Saturday, 2:15 PM
By Tracy Jan, Globe Staff
At 5 p.m. Tuesday, thousands of high school students will check their e-mail to learn whether they got the nod from Harvard University. Only 7 percent will get in, school officials said today, the most selective year yet at one of the world's most selective universities.
Last year, 7.9 percent of Harvard applicants were admitted. The stiffer competition is not surprising, given the record 29,112 applications this year for the Class of 2013, a 5.6 percent increase from last year that Harvard officials attributed in part to its financial aid initiative. The university announced it has admitted 2,046 students for the 1,655 spots in next year’s freshmen class.
The applicant pool reached an unprecedented level of achievement, university officials said. More than 2,900 scored a perfect 800 on their SAT critical reading test, and 3,500 scored perfectly on the SAT math test. Nearly 3,700 were ranked first in their senior class.
’’We had never had so many good choices,’’ said William Fitzsimmons, dean of admissions and financial aid. ‘‘Our new financial aid program encouraged so many people who might not have ever thought about applying to get into the pool.’’
Members of the incoming freshman class come from diverse backgrounds. A record 10.9 percent are Latino, Fitzsimmons said; 10.8 percent as African-American; 17.6 percent are Asian-American; and 1.3 percent are Native American. Another 8.9 percent are international students.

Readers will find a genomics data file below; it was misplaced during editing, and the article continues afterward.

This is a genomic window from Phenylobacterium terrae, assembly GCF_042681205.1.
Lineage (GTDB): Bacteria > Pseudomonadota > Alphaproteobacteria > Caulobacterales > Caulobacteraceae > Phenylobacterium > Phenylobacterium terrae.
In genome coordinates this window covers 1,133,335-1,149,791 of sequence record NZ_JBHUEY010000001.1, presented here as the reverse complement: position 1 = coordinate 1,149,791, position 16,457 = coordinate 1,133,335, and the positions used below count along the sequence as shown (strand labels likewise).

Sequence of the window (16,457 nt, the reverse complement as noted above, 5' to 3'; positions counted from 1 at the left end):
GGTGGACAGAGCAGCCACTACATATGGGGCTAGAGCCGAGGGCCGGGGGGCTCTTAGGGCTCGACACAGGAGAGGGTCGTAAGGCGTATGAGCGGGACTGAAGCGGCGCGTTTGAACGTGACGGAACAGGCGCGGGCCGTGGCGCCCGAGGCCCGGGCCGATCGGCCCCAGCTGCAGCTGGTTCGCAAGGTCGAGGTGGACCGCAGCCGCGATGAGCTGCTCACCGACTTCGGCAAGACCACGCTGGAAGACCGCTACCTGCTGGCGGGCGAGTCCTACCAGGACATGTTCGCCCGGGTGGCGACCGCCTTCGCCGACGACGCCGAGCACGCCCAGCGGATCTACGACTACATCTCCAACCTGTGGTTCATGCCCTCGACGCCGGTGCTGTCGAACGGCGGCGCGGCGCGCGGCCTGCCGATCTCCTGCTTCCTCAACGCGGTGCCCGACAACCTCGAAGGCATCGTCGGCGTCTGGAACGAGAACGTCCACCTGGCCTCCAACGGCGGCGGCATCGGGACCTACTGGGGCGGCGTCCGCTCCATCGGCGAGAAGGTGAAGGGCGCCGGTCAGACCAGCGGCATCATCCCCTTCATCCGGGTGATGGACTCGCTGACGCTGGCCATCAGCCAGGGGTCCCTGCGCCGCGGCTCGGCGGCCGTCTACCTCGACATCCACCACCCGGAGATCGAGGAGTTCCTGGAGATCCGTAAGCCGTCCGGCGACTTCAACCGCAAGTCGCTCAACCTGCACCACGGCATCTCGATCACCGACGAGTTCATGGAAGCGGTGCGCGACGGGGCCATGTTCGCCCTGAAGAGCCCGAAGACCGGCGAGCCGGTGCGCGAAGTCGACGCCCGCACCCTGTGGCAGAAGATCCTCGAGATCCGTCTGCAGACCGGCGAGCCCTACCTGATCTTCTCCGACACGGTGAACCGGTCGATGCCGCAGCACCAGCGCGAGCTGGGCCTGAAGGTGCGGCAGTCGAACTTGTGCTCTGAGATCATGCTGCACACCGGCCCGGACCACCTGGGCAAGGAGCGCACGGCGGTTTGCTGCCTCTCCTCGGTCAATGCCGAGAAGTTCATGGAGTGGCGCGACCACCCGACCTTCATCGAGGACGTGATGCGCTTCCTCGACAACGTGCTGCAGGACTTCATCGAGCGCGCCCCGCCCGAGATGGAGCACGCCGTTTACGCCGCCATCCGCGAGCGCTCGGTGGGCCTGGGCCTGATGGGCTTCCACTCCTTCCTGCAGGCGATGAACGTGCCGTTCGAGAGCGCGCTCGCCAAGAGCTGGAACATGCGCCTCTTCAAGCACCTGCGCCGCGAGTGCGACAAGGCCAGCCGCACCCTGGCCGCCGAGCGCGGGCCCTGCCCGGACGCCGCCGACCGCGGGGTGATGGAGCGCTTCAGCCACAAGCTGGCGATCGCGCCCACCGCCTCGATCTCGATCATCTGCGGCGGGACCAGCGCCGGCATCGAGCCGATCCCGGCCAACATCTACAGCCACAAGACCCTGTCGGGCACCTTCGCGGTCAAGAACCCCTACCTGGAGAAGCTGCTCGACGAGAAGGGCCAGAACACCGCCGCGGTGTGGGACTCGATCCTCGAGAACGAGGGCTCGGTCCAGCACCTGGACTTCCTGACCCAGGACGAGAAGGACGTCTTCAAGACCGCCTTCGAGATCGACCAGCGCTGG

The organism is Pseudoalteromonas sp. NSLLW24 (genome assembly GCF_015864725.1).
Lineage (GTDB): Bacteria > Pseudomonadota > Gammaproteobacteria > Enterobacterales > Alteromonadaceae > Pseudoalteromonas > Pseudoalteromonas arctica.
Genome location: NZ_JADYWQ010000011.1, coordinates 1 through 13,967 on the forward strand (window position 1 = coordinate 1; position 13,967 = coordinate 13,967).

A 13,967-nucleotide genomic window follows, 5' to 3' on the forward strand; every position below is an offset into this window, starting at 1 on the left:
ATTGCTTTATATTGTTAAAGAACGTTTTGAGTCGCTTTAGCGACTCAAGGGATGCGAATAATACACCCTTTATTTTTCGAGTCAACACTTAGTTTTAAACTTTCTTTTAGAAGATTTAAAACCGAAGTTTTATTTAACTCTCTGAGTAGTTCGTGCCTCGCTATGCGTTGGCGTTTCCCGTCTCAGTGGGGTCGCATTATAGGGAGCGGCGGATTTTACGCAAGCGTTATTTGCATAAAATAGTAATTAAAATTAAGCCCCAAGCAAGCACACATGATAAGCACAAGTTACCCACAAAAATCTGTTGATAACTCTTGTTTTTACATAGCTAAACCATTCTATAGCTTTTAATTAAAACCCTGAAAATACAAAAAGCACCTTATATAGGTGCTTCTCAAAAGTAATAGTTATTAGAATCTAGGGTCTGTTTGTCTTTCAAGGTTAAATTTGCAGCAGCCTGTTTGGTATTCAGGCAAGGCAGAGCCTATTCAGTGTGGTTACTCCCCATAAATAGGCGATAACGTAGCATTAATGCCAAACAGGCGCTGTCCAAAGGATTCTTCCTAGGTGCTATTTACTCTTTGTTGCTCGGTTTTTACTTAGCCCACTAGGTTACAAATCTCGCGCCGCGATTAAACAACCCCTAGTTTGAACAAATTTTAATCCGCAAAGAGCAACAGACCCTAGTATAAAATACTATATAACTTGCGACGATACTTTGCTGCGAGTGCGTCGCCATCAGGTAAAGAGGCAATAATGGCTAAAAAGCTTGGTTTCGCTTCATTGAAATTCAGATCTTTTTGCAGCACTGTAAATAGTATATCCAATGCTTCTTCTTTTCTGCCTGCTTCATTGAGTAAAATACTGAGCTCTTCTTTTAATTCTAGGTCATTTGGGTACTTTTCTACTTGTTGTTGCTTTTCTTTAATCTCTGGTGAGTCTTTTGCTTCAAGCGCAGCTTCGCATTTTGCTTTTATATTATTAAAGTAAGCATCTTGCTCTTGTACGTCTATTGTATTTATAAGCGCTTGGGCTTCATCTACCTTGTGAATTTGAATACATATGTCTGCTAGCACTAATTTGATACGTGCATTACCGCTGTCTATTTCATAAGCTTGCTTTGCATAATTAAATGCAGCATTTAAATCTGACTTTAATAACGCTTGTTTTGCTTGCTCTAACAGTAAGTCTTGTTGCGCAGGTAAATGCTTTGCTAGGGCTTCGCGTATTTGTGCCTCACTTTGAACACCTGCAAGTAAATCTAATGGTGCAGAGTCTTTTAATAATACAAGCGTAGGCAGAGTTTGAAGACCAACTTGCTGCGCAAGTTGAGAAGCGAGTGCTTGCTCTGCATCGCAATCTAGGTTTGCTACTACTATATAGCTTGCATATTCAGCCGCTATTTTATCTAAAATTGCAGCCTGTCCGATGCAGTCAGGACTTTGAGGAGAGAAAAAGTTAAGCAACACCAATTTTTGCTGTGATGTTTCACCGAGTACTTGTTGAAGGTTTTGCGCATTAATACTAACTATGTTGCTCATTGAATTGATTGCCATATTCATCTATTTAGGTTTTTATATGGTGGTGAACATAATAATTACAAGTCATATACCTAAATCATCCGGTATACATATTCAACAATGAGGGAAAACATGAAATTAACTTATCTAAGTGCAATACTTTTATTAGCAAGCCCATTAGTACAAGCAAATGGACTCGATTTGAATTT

About a quarter of the admitted students come from families earning less than $80,000, making them eligible for a nearly free ride at the university.
Two years ago, Harvard instituted one of the most generous financial aid initiatives in the country waiving tuition, room, and board for students whose parents earn less than $60,000 and capping tuition, room and board at 10 percent of income for those whose families earn up to $180,000.
Nearly 60 percent of the incoming class will receive aid, Fitzsimmons said.
In response to increased demand from families struggling through the recession, Harvard plans to boost its undergraduate aid program to $147 million — an 8 percent increase over last year.
‘‘Certainly, it’s a measure of the pain in the economy, not just among the families of the incoming students but of the families that are here now,’’ Fitzsimmons said. ’’This has been a very tough year for people to think about college. Parents have lost jobs and houses.’’
The average financial aid package is likely to total more than $40,000. The cost of a Harvard education, including room and board, will be $48,868 next year.
Fat envelopes congratulating students on their selection will arrive by snail mail in the coming days. Those who ended up on the waiting list should not fret, as Fitzsimmons anticipates taking more than 200 students from the list.
It remains to be seen how many students will choose Harvard now that Harvard has chosen them. Last year, 76 percent of admitted students decided to enroll.
The university will now dispatch an army of students, faculty, and staff to encourage the chosen to commit by May 1. Professors will personally call as many students as possible. Current Harvard students and alumni will too. The admissions office will also host on-line chats to connect admitted students to current undergraduates.
Tracy Jan can be reached at email@example.com.